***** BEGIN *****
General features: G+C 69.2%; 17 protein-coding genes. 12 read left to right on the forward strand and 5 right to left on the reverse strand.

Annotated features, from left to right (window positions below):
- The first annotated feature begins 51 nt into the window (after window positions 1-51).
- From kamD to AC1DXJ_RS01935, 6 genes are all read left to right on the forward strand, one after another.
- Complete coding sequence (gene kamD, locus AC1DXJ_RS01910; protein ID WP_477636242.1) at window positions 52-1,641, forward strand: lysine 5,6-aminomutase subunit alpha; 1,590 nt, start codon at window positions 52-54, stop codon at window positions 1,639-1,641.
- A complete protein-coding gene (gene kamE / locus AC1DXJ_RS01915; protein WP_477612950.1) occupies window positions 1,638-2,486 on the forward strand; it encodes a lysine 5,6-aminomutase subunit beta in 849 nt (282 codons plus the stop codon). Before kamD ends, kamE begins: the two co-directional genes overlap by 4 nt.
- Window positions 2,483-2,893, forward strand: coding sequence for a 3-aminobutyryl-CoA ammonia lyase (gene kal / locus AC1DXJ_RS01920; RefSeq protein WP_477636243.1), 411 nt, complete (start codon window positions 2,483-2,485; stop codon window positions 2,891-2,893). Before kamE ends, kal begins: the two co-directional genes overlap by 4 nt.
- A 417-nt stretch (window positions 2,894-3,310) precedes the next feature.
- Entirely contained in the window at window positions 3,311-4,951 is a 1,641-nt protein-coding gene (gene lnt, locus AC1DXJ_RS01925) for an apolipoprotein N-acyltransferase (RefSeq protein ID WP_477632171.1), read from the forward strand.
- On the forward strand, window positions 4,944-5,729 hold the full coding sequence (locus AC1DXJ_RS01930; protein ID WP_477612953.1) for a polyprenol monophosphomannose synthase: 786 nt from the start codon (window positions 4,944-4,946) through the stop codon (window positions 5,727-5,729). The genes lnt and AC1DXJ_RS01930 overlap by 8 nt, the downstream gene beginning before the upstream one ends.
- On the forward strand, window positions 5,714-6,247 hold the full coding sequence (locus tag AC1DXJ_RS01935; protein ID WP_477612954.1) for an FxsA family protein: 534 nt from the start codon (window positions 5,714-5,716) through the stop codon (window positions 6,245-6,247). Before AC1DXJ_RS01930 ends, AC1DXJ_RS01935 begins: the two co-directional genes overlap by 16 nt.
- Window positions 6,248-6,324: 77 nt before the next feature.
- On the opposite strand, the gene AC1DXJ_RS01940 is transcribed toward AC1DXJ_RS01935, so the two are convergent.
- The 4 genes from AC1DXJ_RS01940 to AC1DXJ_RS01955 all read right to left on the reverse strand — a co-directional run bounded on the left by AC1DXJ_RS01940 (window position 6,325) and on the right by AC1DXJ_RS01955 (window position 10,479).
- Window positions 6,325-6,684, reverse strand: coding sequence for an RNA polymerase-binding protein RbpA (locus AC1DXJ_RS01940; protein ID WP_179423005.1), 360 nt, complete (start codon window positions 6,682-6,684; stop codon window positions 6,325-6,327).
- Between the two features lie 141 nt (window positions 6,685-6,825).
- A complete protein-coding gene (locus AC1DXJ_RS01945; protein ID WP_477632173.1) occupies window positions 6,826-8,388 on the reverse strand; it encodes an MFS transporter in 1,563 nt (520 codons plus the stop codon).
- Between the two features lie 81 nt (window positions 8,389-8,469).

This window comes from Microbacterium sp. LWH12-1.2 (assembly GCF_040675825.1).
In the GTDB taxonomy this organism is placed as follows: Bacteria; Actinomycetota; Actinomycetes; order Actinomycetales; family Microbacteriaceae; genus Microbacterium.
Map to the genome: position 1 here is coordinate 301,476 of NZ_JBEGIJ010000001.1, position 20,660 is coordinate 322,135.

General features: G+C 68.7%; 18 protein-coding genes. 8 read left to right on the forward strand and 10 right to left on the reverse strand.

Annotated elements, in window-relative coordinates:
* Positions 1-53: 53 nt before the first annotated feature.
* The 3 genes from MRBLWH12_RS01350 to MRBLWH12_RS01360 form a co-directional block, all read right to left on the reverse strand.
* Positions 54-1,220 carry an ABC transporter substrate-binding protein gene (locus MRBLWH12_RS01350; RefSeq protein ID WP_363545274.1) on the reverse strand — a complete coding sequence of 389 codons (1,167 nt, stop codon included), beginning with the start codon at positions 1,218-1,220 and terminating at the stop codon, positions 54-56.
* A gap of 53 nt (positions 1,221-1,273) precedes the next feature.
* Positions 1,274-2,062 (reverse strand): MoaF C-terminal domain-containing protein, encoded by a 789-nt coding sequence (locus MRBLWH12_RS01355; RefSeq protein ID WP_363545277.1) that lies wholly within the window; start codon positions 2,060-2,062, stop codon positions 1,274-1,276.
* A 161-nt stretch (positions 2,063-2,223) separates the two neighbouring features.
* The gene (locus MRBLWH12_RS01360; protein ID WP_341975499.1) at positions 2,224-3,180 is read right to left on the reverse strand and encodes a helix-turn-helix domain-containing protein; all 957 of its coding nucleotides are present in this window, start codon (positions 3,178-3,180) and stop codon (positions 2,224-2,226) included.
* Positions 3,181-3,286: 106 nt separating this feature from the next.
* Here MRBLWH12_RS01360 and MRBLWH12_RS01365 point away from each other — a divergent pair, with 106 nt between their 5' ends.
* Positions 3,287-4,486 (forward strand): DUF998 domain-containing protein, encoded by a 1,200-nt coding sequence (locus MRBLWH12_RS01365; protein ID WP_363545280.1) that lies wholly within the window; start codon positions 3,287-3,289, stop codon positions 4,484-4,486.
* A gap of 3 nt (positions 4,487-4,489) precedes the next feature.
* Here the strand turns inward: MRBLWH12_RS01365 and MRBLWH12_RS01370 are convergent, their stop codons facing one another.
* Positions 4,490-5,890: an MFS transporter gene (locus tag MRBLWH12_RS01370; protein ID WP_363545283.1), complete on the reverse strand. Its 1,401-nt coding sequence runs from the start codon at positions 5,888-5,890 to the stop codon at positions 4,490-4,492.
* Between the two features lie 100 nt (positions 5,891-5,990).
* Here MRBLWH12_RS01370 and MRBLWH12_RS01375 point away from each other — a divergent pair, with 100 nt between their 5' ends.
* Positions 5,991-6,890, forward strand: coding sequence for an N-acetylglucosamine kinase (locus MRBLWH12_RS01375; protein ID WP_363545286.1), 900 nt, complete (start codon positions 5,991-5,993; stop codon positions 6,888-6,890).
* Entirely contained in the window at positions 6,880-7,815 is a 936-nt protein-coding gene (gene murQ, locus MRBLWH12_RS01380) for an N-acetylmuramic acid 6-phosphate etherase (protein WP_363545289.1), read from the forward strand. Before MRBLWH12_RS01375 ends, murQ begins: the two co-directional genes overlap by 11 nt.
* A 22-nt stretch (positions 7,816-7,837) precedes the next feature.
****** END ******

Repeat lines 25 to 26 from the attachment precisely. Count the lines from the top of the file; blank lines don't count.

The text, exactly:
* The 3 genes from MRBLWH12_RS01350 to MRBLWH12_RS01360 form a co-directional block, all read right to left on the reverse strand.
* Positions 54-1,220 carry an ABC transporter substrate-binding protein gene (locus MRBLWH12_RS01350; RefSeq protein ID WP_363545274.1) on the reverse strand — a complete coding sequence of 389 codons (1,167 nt, stop codon included), beginning with the start codon at positions 1,218-1,220 and terminating at the stop codon, positions 54-56.